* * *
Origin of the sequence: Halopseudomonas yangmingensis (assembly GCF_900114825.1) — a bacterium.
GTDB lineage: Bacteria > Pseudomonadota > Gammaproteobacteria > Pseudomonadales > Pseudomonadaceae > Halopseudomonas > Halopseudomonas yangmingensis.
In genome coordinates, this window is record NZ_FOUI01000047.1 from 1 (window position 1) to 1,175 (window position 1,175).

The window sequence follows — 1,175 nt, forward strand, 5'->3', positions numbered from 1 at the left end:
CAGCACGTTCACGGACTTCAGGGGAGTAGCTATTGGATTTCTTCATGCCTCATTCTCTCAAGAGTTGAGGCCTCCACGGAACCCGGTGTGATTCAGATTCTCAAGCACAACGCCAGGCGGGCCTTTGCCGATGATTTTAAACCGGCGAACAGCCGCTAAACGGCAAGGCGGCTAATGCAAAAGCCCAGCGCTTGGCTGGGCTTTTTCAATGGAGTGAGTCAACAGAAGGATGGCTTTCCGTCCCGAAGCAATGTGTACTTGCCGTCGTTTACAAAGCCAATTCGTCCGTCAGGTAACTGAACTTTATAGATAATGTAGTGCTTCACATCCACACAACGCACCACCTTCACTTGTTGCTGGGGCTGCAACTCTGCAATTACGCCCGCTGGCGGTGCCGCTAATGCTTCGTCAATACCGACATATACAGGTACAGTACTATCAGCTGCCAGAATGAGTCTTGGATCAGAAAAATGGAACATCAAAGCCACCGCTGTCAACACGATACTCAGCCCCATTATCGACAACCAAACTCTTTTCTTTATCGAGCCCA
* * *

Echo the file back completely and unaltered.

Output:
Origin of the sequence: Halopseudomonas yangmingensis (assembly GCF_900114825.1) — a bacterium.
GTDB lineage: Bacteria > Pseudomonadota > Gammaproteobacteria > Pseudomonadales > Pseudomonadaceae > Halopseudomonas > Halopseudomonas yangmingensis.
In genome coordinates, this window is record NZ_FOUI01000047.1 from 1 (window position 1) to 1,175 (window position 1,175).

The window sequence follows — 1,175 nt, forward strand, 5'->3', positions numbered from 1 at the left end:
CAGCACGTTCACGGACTTCAGGGGAGTAGCTATTGGATTTCTTCATGCCTCATTCTCTCAAGAGTTGAGGCCTCCACGGAACCCGGTGTGATTCAGATTCTCAAGCACAACGCCAGGCGGGCCTTTGCCGATGATTTTAAACCGGCGAACAGCCGCTAAACGGCAAGGCGGCTAATGCAAAAGCCCAGCGCTTGGCTGGGCTTTTTCAATGGAGTGAGTCAACAGAAGGATGGCTTTCCGTCCCGAAGCAATGTGTACTTGCCGTCGTTTACAAAGCCAATTCGTCCGTCAGGTAACTGAACTTTATAGATAATGTAGTGCTTCACATCCACACAACGCACCACCTTCACTTGTTGCTGGGGCTGCAACTCTGCAATTACGCCCGCTGGCGGTGCCGCTAATGCTTCGTCAATACCGACATATACAGGTACAGTACTATCAGCTGCCAGAATGAGTCTTGGATCAGAAAAATGGAACATCAAAGCCACCGCTGTCAACACGATACTCAGCCCCATTATCGACAACCAAACTCTTTTCTTTATCGAGCCCA